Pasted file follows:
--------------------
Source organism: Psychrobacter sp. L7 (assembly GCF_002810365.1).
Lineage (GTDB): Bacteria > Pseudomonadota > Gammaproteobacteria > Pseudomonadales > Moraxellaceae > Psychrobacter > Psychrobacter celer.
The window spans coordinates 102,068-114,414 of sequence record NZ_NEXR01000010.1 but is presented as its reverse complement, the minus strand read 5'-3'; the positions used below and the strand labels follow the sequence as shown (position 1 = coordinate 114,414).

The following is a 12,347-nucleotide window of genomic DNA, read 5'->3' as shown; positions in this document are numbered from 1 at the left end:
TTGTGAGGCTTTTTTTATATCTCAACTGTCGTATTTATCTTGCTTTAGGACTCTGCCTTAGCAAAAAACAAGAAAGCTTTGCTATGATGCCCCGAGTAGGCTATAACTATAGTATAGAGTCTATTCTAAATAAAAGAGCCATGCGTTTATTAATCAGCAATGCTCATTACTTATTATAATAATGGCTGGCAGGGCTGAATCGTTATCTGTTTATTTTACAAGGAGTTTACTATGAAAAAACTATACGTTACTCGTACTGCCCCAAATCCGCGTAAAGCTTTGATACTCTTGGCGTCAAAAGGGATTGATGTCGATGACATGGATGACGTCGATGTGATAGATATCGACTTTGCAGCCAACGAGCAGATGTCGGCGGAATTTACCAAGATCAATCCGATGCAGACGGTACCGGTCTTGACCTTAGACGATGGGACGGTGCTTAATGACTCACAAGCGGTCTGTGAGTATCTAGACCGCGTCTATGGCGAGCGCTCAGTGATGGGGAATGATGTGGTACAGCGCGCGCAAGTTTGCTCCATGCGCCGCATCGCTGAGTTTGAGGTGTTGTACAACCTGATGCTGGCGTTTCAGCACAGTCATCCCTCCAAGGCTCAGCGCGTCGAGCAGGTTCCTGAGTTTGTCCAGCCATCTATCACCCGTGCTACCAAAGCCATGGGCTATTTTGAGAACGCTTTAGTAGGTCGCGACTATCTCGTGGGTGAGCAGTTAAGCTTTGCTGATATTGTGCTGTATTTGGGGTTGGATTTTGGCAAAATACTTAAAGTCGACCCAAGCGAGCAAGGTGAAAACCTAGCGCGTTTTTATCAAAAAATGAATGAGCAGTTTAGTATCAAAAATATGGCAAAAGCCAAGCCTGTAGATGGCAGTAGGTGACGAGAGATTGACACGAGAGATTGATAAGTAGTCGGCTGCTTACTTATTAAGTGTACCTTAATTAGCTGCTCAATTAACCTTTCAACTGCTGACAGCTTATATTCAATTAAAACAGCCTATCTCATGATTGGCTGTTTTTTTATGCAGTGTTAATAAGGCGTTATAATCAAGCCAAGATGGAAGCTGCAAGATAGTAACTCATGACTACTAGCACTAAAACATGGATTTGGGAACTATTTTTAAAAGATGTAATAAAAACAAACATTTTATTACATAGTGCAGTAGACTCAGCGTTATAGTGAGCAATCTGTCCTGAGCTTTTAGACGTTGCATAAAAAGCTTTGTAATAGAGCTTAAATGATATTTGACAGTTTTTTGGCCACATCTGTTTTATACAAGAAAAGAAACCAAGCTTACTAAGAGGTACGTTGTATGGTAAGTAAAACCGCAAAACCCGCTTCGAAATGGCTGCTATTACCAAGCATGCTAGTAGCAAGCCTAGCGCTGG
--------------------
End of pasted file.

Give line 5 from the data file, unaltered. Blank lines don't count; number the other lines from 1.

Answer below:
TTGTGAGGCTTTTTTTATATCTCAACTGTCGTATTTATCTTGCTTTAGGACTCTGCCTTAGCAAAAAACAAGAAAGCTTTGCTATGATGCCCCGAGTAGGCTATAACTATAGTATAGAGTCTATTCTAAATAAAAGAGCCATGCGTTTATTAATCAGCAATGCTCATTACTTATTATAATAATGGCTGGCAGGGCTGAATCGTTATCTGTTTATTTTACAAGGAGTTTACTATGAAAAAACTATACGTTACTCGTACTGCCCCAAATCCGCGTAAAGCTTTGATACTCTTGGCGTCAAAAGGGATTGATGTCGATGACATGGATGACGTCGATGTGATAGATATCGACTTTGCAGCCAACGAGCAGATGTCGGCGGAATTTACCAAGATCAATCCGATGCAGACGGTACCGGTCTTGACCTTAGACGATGGGACGGTGCTTAATGACTCACAAGCGGTCTGTGAGTATCTAGACCGCGTCTATGGCGAGCGCTCAGTGATGGGGAATGATGTGGTACAGCGCGCGCAAGTTTGCTCCATGCGCCGCATCGCTGAGTTTGAGGTGTTGTACAACCTGATGCTGGCGTTTCAGCACAGTCATCCCTCCAAGGCTCAGCGCGTCGAGCAGGTTCCTGAGTTTGTCCAGCCATCTATCACCCGTGCTACCAAAGCCATGGGCTATTTTGAGAACGCTTTAGTAGGTCGCGACTATCTCGTGGGTGAGCAGTTAAGCTTTGCTGATATTGTGCTGTATTTGGGGTTGGATTTTGGCAAAATACTTAAAGTCGACCCAAGCGAGCAAGGTGAAAACCTAGCGCGTTTTTATCAAAAAATGAATGAGCAGTTTAGTATCAAAAATATGGCAAAAGCCAAGCCTGTAGATGGCAGTAGGTGACGAGAGATTGACACGAGAGATTGATAAGTAGTCGGCTGCTTACTTATTAAGTGTACCTTAATTAGCTGCTCAATTAACCTTTCAACTGCTGACAGCTTATATTCAATTAAAACAGCCTATCTCATGATTGGCTGTTTTTTTATGCAGTGTTAATAAGGCGTTATAATCAAGCCAAGATGGAAGCTGCAAGATAGTAACTCATGACTACTAGCACTAAAACATGGATTTGGGAACTATTTTTAAAAGATGTAATAAAAACAAACATTTTATTACATAGTGCAGTAGACTCAGCGTTATAGTGAGCAATCTGTCCTGAGCTTTTAGACGTTGCATAAAAAGCTTTGTAATAGAGCTTAAATGATATTTGACAGTTTTTTGGCCACATCTGTTTTATACAAGAAAAGAAACCAAGCTTACTAAGAGGTACGTTGTATGGTAAGTAAAACCGCAAAACCCGCTTCGAAATGGCTGCTATTACCAAGCATGCTAGTAGCAAGCCTAGCGCTGG